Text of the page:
We have come to the end of Romans 6 and Paul’s contrast between the two slaveries – either to God or to sin. Paul concludes this section with the verse contrasting the ultimate destinies of the two slaveries by saying, The wages of sin is death but the gift of God is eternal life. (Romans 6:23, NIV).
Chuck Swindoll, with whom I am sometimes confused , confessed that much of his pastoral ministry was spent dealing with one of two problems. The first was with individuals who were slaves to something but thought they were free. Believing that something would bring them fulfillment or eliminate their problems, they served money, career, sex, relationships, adventure, power, education, achievement, and even addictions. With an inability to comprehend the depths of their enslavement, they sacrificed all to keep their god alive and lived in the fear of what life might be like without this master. Unfortunately, the good news of Christ is unappealing because submission to Christ will take away their “freedom.” This is often the perception people have of Christianity – God is the cosmic killjoy, wanting to take away freedom and ruin their “good times.” The writer of Ecclesiastes, however, realized the pursuit and enslavement to power, pleasure and possessions were all empty. “I have seen all the things that are done under the sun; all of them are meaningless, a chasing after the wind” (Ecclesiastes 1:14, NIV).
Swindoll states that the second problem is almost as tragic as the first: to be free and think you are enslaved. This is symptomatic of the Christian who struggles to accept the fact that they no longer have to serve those past gods. While they have peace with God, who does not condemn but empowers them to overcome their shame and compulsions, they instead remain shackled to them.
The remedy for both problems, Swindoll says, is truth. That is, indeed, what Jesus said was the answer when he discussed this slavery to sin issue with the Pharisees. “Jesus said, ‘If you hold to my teaching, you are really my disciples. Then you will know the truth, and the truth will set you free’” (John 8:31, 32, NIV). The truth is:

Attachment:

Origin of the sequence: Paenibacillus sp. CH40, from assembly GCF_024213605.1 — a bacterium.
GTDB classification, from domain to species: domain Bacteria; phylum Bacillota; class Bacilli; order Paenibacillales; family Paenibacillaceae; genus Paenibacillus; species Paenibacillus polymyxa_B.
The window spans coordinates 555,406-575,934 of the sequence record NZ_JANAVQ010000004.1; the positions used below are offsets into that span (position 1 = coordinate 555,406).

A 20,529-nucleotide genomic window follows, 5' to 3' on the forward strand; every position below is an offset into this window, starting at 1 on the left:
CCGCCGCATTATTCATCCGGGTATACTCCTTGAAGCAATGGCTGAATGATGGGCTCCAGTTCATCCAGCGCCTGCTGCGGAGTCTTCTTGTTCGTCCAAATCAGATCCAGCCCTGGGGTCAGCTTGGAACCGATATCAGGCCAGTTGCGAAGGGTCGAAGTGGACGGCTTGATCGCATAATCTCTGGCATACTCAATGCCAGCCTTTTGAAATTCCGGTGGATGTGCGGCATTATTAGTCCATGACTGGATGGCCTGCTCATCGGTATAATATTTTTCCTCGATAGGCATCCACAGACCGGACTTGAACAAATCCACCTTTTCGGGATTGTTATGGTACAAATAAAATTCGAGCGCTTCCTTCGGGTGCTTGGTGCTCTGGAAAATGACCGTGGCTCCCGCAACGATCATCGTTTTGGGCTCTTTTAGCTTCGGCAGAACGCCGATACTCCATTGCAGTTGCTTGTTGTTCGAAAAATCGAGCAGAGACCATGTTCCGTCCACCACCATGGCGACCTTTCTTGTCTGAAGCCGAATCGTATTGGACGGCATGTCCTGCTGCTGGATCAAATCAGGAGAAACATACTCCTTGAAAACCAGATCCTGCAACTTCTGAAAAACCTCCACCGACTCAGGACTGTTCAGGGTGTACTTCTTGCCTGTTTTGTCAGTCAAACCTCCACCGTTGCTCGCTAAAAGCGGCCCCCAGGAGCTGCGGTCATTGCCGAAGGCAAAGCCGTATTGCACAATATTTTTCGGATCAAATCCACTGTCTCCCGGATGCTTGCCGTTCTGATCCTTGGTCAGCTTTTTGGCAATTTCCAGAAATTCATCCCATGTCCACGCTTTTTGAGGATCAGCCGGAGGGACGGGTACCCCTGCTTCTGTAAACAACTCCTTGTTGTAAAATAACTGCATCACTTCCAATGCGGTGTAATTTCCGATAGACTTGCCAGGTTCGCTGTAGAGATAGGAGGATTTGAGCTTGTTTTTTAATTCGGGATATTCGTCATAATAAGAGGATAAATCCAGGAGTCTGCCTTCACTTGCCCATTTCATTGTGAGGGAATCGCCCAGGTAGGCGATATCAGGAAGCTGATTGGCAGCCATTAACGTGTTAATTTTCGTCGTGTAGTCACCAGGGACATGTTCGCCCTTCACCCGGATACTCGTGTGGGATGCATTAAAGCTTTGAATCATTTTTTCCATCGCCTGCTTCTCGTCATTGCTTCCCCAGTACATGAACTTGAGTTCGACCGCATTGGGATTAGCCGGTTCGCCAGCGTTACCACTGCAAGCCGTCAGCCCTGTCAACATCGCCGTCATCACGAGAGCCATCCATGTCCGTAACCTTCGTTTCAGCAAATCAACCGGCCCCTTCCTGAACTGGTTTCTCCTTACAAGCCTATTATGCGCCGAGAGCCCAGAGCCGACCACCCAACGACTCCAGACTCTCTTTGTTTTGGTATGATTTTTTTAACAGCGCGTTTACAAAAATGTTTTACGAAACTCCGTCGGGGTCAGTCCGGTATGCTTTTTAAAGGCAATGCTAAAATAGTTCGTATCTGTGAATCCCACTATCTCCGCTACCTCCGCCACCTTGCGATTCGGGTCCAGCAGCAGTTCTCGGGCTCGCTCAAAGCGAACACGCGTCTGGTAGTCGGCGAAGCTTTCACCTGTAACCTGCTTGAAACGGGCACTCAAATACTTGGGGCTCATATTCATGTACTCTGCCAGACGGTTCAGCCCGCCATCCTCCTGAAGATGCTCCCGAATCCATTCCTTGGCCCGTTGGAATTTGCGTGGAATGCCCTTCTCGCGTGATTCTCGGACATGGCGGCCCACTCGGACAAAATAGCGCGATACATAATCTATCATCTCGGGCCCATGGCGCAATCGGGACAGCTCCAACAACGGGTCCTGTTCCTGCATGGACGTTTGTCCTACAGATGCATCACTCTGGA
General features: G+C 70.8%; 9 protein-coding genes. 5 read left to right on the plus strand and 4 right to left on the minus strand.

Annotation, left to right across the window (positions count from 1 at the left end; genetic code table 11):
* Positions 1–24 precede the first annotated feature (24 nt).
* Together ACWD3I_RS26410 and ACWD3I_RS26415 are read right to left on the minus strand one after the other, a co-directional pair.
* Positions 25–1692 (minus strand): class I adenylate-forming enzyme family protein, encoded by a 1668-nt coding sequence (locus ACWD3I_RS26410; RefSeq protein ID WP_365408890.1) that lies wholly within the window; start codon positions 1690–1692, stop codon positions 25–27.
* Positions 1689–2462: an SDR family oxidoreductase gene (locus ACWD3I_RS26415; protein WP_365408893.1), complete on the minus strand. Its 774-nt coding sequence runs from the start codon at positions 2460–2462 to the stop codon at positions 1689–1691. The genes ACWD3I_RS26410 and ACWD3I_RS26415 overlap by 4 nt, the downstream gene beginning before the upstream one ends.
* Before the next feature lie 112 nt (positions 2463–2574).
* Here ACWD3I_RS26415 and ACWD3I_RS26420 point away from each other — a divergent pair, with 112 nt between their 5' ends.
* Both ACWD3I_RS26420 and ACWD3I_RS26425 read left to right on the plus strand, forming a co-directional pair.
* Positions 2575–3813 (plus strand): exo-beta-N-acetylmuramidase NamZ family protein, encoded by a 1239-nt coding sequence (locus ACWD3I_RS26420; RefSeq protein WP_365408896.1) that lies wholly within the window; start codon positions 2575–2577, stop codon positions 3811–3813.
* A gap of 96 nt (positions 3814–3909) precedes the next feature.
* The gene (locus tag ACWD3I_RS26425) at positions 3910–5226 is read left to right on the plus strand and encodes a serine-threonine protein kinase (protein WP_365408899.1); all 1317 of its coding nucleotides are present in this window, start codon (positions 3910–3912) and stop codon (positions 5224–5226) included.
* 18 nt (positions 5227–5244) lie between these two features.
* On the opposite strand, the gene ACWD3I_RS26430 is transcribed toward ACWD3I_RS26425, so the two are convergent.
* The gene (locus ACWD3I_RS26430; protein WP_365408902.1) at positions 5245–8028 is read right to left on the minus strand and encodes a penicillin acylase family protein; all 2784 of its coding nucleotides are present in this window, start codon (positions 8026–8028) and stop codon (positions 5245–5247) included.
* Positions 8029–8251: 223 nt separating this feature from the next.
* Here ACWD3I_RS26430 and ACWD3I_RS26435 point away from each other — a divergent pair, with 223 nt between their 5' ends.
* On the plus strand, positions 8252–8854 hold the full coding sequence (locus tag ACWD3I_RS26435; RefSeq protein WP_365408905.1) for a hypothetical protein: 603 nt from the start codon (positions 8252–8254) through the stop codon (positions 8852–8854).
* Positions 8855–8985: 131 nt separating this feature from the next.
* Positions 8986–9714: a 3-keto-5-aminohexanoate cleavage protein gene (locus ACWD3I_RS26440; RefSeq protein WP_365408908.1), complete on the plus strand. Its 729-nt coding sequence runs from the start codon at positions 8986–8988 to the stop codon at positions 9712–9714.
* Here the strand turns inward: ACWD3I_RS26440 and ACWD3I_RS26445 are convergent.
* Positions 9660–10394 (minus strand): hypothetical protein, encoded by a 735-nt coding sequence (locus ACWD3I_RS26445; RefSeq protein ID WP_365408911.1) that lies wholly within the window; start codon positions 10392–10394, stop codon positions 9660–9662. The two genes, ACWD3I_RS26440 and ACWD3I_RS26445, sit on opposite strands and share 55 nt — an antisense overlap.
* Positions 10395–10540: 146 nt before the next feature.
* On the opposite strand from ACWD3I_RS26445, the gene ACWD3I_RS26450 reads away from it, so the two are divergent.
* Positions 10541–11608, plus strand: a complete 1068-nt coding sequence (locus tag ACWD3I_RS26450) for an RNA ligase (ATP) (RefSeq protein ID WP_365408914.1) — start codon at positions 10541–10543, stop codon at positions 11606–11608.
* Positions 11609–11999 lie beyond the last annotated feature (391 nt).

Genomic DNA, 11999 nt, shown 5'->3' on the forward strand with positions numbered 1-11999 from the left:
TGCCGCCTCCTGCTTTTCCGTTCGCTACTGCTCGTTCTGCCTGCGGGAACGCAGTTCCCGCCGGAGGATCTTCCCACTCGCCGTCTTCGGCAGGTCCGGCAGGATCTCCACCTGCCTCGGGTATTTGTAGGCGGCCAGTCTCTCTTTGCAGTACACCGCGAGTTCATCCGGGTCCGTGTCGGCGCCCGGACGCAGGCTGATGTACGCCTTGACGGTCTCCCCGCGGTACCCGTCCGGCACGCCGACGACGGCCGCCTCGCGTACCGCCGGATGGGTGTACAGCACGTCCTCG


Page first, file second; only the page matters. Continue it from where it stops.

On the one hand, unbelievers need to know that “the wages of sin is death, but the free gift of God is eternal life in Christ Jesus our Lord” (6:23). The “freedom” they experience is an illusion designed to draw their attention away from the fact that sin is robbing them of everything they value and will eventually drag them into eternal torment.
Believers, on the other hand, must learn to embrace their freedom and recognize temptation for what it is. Each opportunity to sin is an invitation to submit our bodies to something. Temptation asks the following question: “To which master will you submit your body for the next few moments: your compulsion, which always leaves you feeling emptier than before, or Christ, who always affirms your value as a child of God? 
As we address temptation, it is not enough to “just say no” to it. Paul said:
11 For the grace of God that brings salvation has appeared to all men. 12 It teaches us to say “No” to ungodliness and worldly passions, and to live self-controlled, upright and godly lives in this present age, 13 while we wait for the blessed hope—the glorious appearing of our great God and Savior, Jesus Christ, (Titus 2:11-13, NIV)
When we say “no” to ungodliness, we must say “yes” to righteousness. There must be a repentance – a turning away from sin and turning toward Christ. Thus, the sanctifying process, being saved more and more from the power of sin, is a necessity for any believer who desires to break free of the past and live for Christ. We’ll be discovering more about this in the coming weeks as we continue in Romans.
Swindoll says “I need something else to which I can submit my body.”  Here is a four-step process that he finds helpful when tempted to do wrong:
- Flee temptation; that is, change your circumstances. Physically move from where you are and quickly go somewhere different, even if it’s just for a few minutes.
- Do something that brings honor to God as an alternative; Prayer is good, but I suggest adding something more tangible. Systematically answer the urge to sin with a godly activity.
- Thank God for providing the freedom to choose Him over wrongdoing and ask Him for encouragement. Spiritual warfare is exhausting.
- Try to discern what triggered the temptation and take practical steps to steer clear of the same situation. 
1 Early in my ministry here, a local funeral home sponsored Chuck Swindoll’s Insights for Living radio program on Sunday mornings. I encountered a couple walking through our neighborhood and was told by the wife that she enjoyed my radio program. I thought she had confused us with the other Baptist church in town, whose service was broadcast every Sunday. No, she was referring to “my” program that came on earlier. I was flattered but had to tell her that it was the other Chuck.
2 Chuck Swindoll, Insights on Romans, Swindoll’s New Testament Insights (Grand Rapids: Zondervon, 2010), 146
3 Swindoll 146.
4 Swindoll 146-147.